Brooklyn-based director Michael Hobbs only ever imagined he’d have the opportunity to work with a dream team on his latest short film, Short Lived. But when Hobbs sent an email on a whim to Brooklyn-based director of photography Alexander Crowe, he got more than he bargained for. “I didn’t expect a reply because of his caliber, but he got back to me,” Hobbs says. “This was a really big deal.”
Keep Reading »

No Comments

An Evening with Nir Evron

As the Israel-Palestine conflict is once again splashed across the international press, there was never a better time to become familiar with the work of Nir Evron. The Israeli filmmaker has long been fascinated with the physical architecture of the conflict, and this latest work—Endurance—is the third in his “Architectural Trilogy.” Each of the films centers on one particular building: for Endurance, that building is Rawabi, a residential gated community that also happens to be Palestine’s largest building project. Escape the often biased, rushed analysis of the mainstream media, and immerse yourself in Evron’s controversial, contemplative meditations on the construction of social and political histories. After the screening, New Museum Curator Lauren Cornell will moderate a Q&A with the artist.

No Comments

Manhattan Film Festival

The Manhattan Film Festival was founded in 2006, and showcases the work of independent filmmakers in order to help them reach a broader audience. In 2013, it was named by Moviemaker magazine one of 25 “coolest film festivals in the world.” The MFF also prides itself on coming up with creative solutions to help filmmakers pursue their careers, including a Filmmaker Revenue Sharing Program. This year, the festival boasts an eclectic mix of features, documentaries and short films. See the schedule here.

No Comments

Labyrinth

Just Labrynth. You know you love it. And if you don’t know what I’m talking about, then you should probably go to this screening for reals. Because this is cultural knowledge you need—complete with David Bowie in full weirdo (read: Goblin King Jareth) regalia and Jennifer Connelly as a girl on the brink of womanhood. Also puppets. Lots of puppets.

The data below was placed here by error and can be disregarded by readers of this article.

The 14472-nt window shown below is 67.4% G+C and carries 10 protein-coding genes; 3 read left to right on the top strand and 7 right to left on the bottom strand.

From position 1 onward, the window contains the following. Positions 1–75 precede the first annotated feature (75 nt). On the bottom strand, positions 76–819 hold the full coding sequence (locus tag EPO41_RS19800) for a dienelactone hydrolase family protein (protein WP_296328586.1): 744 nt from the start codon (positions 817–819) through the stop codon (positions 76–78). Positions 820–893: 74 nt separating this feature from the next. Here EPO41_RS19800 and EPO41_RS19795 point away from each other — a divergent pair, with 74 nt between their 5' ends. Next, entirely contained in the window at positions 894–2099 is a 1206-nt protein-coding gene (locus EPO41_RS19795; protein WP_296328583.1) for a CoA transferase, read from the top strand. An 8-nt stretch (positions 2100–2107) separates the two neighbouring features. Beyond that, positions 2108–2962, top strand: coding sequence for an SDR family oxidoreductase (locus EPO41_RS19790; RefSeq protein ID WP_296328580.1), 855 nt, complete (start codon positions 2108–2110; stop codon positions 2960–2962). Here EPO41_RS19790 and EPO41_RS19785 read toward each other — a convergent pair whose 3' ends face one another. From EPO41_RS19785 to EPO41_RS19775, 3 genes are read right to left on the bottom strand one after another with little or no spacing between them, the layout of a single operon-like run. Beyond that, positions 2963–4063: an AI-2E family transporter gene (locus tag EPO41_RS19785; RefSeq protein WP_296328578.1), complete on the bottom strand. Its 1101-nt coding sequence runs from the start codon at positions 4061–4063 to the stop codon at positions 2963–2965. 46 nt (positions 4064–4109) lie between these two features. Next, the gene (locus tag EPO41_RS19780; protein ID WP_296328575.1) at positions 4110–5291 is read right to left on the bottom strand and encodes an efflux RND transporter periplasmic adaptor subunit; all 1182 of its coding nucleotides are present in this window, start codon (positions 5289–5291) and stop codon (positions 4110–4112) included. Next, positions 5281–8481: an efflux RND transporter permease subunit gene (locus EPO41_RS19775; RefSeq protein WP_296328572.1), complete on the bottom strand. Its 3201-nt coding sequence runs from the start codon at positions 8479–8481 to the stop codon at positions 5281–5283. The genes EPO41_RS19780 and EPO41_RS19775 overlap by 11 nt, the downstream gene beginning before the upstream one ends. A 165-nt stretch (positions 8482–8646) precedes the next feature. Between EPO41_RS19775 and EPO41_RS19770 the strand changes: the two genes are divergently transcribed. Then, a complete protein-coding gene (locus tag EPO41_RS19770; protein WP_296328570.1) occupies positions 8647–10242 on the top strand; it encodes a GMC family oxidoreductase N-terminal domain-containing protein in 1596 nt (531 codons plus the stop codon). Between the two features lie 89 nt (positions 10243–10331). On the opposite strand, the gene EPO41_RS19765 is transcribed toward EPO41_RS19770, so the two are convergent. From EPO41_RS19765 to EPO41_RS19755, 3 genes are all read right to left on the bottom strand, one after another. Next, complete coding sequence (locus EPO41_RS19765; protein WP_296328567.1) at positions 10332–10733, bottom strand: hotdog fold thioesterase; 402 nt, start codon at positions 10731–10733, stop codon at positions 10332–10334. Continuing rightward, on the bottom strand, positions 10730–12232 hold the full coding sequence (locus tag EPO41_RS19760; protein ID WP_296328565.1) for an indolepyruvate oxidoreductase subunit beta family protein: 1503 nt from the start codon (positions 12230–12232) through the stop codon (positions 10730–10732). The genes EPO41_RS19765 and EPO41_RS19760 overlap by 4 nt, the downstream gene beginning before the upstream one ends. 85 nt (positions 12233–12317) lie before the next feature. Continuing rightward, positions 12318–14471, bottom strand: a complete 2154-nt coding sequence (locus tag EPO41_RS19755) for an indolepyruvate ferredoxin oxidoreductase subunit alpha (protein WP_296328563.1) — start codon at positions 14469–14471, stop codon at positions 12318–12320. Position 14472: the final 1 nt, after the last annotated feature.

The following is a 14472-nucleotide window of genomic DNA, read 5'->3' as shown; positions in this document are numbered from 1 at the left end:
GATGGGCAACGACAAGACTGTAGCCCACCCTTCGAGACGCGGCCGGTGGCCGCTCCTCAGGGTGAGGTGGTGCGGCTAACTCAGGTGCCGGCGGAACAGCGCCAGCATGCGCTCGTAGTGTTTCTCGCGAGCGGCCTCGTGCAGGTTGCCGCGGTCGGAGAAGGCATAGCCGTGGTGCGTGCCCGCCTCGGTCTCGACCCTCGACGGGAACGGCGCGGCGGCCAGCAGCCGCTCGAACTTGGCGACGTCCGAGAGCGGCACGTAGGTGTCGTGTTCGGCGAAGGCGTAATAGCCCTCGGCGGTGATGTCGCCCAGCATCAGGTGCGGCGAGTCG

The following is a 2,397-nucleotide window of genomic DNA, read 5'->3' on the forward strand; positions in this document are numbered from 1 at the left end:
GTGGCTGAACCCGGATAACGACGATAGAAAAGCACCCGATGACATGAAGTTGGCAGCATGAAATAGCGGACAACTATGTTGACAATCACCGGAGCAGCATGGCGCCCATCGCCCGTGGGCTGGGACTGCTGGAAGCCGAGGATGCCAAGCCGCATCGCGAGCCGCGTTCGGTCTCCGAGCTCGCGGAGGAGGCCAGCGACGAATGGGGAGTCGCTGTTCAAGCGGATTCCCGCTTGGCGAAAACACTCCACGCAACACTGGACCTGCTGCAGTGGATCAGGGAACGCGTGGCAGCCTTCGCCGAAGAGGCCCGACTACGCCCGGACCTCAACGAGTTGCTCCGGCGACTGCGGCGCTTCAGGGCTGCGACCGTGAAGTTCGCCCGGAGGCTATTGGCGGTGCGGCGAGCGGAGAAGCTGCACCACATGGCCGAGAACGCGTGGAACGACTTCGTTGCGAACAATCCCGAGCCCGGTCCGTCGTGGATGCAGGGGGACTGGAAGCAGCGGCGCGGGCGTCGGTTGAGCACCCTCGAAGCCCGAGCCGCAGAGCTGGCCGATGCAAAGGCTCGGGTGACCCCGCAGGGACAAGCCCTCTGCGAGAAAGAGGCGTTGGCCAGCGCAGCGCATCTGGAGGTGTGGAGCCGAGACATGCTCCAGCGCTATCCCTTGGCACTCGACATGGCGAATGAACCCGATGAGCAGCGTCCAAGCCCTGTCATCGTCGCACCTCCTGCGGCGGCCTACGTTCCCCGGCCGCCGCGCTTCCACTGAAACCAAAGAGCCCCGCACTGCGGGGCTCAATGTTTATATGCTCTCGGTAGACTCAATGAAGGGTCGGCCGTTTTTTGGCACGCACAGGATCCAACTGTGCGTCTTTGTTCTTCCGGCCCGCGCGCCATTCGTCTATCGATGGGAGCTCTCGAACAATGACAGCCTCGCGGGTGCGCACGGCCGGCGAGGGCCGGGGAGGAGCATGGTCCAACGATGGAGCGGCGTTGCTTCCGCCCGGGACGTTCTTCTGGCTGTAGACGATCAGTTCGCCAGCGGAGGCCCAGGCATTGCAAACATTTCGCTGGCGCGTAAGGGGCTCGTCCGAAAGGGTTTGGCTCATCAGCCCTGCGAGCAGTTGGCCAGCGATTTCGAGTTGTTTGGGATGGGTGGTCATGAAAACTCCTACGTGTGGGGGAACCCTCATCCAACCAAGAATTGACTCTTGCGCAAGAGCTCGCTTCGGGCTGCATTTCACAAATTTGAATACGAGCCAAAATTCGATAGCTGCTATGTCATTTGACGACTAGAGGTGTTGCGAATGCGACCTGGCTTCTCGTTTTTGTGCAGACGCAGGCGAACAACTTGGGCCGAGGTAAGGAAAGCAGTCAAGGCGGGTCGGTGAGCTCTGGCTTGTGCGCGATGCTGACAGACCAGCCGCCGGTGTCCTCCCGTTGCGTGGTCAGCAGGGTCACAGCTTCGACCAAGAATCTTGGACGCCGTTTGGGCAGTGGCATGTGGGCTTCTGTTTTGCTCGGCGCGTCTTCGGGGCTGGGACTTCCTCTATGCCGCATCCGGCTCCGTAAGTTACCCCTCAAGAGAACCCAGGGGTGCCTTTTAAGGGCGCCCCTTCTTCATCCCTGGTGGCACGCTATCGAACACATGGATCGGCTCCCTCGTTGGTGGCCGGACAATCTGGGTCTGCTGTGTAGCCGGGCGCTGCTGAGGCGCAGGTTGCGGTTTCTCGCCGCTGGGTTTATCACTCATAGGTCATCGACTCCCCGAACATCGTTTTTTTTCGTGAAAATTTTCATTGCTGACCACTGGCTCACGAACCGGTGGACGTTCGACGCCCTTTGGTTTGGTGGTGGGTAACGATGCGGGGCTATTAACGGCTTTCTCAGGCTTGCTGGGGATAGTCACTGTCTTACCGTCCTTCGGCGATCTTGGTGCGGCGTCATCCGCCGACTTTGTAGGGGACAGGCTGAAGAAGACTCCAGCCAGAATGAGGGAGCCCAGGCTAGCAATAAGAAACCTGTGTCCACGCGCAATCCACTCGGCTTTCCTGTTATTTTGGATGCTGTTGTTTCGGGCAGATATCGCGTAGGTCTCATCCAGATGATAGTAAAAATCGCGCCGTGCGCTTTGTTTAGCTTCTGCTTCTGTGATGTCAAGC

No Comments

La Traviata

You may not be able to hustle up the cash for a quick jaunt to London’s Royal Opera House (or even, for that matter, to our very own Met) but that doesn’t mean you need be deprived of the wondrous, visceral, weirdly compelling force that is opera. This weekend, the Royal Opera House’s performance of Verdi’s La Traviata (Fallen Woman) comes to a screen near you. Based on the real life romance between Alexander Dumas and Marie Duplessis, this three-act spectacle centers on the doomed love between Paris’s most famous courtesan and the man for whom she abandons her luxurious, lascivious lifestyle. Spoiler: tuberculosis features prominently.

No Comments

Hated: G.G. Allin and the Murder Junkies

Punk rock sensation G.G. Allin was renowned for his outlandish live performance antics—which involved defecating on stage, self-mutilation, nudity, and attacking audience members. He typically ended sets smeared in various bodily fluids. Despite poor reviews, Allin attracted a cult following over his career, as he strived to inject a little danger into rock. He eventually died from a drug overdose while this 1993 biopic was in post-production. Hated was the first film from director Todd Phillips (Old School, Starsky & Hutch, The Hangover), and he will be present for a Q&A after the one-night-only screening.